[Tutor] Replying to the tutor-list

Carroll, Barry Barry.Carroll at psc.com
Fri Feb 16 17:49:03 CET 2007


I just thought I'd throw my own hat into the ring.  I'm trying out my
new, asbestos-free, flame-retardant underwear.  ;^)

> -----Original Message-----
> Date: Fri, 16 Feb 2007 08:14:29 -0500
> From: "Michael P. Reilly" <arcege at gmail.com>
> Subject: Re: [Tutor] Replying to the tutor-list
> To: "ALAN GAULD" <alan.gauld at btinternet.com>
> Cc: Tutor <tutor at python.org>
> Message-ID:
> 	<7e5ba9220702160514p7354ccd4idaeae3b61be34f74 at mail.gmail.com>
> Content-Type: text/plain; charset="iso-8859-1"
> On 2/16/07, ALAN GAULD <alan.gauld at btinternet.com> wrote:
> >
> > > However, the "standard behavior" at the time was that
> > > replies went back to the mailing list, not to the original sender.
> >
> > But the mailing list was the original sender so it was all
> > consistent. Reply  goes to sender only, which happens
> > to be the list server...
> >
> > Ah, the good ol' days :-)
> >
> > Alan g.
> >
> > Alan,
> The issue is not what the mailing list does, but what the user expects
> should do.  

I agree.  However, it seems to me that the expectation in this case is
divided into two contradictory positions.  (The division seems pretty
even to me, but that's not necessarily a critical point.)

> Listserv was the first mailing list system from 23 years ago.
> The users expected, as standard behavior, that replies would go to the
> mailing list, not to the original sender.  You had made a claim that
> than 10 years ago (when listserv was still in use) that the standard
> behavior was that mailing lists was that users would reply to the
> sender.  I'm just offering up one, very well-known example to refute

Again, I agree.  That is an excellent counter-example.  To me, it
demonstrates that this division of expectation existed from the
beginning of the technology.  
> Myself, I'm not a person who cares how the mailing list goes.  I'll
> But it does irk me when "standards" are applied because of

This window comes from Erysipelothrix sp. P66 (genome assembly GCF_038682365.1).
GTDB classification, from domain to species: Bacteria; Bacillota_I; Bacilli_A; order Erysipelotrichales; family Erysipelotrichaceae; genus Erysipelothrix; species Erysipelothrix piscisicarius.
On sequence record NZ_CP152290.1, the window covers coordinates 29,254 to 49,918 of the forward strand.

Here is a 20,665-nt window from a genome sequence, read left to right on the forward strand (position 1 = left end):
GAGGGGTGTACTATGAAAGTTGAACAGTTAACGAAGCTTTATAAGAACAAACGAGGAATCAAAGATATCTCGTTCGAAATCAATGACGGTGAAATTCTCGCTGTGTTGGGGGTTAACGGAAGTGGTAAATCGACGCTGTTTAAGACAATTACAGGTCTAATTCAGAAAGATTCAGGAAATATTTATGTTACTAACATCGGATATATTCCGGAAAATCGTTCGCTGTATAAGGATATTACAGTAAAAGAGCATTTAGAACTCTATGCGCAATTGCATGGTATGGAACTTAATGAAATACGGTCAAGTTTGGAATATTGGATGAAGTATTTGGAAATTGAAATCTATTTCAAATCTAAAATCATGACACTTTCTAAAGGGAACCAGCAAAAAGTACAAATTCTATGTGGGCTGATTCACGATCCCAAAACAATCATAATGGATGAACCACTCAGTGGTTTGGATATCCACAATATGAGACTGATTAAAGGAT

> misunderstandings
> of applications.  For example, the usual convention is that people
> their comments below the respondent's.  At my work, they have tried to
> convince me that the "standard" is to put it above simply because
> does that.

Don't get me started on that.  I just got out of a minor fire fight on
another forum over that one. :^(

> When making arguments, please make the arguments on a technical basis,
> on "this was how it has been done in the past".  

I would agree with this, too, if this were a technical issue.  But it's
not.  Read on.  

> If that was the case, then
> all the stuff you get in your mailbox isn't "spam" since spam related
> to cross-posting on newsgroups (anyone remember the Spam Wars?).
> the general collective has decided to expand the standard definition.
> Times change, standards can evolve. Sometimes not for the better.
Make an
> argument for keeping the "standards" how they should be technically,
> historically.

While I agree that appeals to historical authority aren't very helpful
in cases like this, assertions of technical superiority are equally
unproductive.  Again, IMHO, this not a technical issue.  Ring vs. bus
vs. star network topology is a technical issue.  This is an issue of
convenience, which is intensely personal.  The rightness or wrongness of
either position is subjective (purely so, I believe) and technical
discussion does not clarify.  That's why discussions like this so often
turn into religious wars (as this one nearly did a few posts back).  

There is a technical issue that relates, however.  Some posters have
touched on it.  Modern mail and news software should be flexible enough
to accommodate the user's preference in this regard.  A few are,
apparently.  Most are not.  Why not?  What should be done about it?  Who
has a Python implementation that makes the default "Reply to:" behavior
configurable?  Which is the most flexible?  How can it be improved?
These are questions that benefit from technical discussion.  I'd like to
see more posts on these topics, and less on whose personal preference is

> --
> There's so many different worlds,
> So many different suns.
> And we have just one world,
> But we live in different ones.
> ------------------------------

barry.carroll at psc.com
We who cut mere stones must always be envisioning cathedrals.

-Quarry worker's creed

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